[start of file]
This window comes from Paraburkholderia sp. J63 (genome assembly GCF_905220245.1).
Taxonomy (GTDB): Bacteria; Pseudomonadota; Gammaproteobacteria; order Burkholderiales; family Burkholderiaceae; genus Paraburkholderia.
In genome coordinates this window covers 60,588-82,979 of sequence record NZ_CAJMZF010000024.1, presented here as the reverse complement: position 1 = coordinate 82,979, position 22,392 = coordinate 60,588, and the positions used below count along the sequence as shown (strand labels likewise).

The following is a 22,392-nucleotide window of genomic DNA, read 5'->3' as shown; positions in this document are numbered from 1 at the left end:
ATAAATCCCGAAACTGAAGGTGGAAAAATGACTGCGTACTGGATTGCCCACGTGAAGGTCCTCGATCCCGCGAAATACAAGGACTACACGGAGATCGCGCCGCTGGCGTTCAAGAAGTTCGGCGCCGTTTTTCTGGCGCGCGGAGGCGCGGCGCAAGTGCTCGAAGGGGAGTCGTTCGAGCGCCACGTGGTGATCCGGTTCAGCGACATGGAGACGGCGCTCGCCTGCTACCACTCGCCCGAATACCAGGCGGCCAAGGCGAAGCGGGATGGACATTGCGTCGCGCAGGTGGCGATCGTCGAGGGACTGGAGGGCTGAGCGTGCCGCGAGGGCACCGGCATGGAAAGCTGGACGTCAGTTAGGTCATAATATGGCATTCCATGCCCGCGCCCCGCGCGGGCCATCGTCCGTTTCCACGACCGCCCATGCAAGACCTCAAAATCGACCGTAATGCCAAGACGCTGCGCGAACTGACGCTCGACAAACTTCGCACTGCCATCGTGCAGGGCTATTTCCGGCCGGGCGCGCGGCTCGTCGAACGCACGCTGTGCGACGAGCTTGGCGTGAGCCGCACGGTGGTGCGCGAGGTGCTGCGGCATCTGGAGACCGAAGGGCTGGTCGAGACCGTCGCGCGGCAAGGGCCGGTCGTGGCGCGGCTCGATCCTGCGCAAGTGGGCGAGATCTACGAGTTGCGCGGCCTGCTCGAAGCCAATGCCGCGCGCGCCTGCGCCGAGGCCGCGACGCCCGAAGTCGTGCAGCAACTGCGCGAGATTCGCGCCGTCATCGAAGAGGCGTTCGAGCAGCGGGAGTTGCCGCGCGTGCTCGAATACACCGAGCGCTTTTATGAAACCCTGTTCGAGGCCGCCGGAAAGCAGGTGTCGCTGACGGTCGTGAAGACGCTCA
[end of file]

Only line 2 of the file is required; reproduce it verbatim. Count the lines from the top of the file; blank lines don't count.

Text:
Taxonomy (GTDB): Bacteria; Pseudomonadota; Gammaproteobacteria; order Burkholderiales; family Burkholderiaceae; genus Paraburkholderia.